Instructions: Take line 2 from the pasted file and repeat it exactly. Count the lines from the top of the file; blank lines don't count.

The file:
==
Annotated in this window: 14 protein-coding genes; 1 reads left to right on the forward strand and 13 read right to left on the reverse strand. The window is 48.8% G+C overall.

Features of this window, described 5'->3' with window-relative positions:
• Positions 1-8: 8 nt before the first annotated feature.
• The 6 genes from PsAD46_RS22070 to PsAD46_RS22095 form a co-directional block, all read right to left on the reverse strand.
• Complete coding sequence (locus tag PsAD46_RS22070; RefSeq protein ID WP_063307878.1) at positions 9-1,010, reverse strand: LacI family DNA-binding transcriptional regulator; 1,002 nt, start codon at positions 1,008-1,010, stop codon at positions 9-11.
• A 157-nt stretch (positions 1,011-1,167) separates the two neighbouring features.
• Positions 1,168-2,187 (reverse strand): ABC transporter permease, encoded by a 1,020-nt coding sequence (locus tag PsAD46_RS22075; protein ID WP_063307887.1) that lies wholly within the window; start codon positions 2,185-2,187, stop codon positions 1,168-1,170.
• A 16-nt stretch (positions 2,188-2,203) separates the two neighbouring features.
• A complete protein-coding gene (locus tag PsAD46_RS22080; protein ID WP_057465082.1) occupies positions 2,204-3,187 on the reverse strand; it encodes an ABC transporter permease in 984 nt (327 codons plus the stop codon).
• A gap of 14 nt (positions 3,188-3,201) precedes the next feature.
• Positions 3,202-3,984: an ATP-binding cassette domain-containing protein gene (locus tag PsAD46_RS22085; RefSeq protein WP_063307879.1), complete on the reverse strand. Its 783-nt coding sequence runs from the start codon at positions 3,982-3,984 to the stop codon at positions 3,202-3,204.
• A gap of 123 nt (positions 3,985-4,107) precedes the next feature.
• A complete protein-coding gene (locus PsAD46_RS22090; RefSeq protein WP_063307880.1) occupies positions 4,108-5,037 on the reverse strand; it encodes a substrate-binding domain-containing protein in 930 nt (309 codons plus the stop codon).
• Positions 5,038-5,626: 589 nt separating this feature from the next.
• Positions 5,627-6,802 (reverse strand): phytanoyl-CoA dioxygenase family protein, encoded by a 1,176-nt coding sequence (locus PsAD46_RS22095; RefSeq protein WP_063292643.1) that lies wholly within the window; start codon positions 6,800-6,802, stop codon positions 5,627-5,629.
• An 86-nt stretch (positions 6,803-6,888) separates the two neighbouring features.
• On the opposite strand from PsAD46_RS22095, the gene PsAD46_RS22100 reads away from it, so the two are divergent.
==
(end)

Features of this window, described 5'->3' with window-relative positions: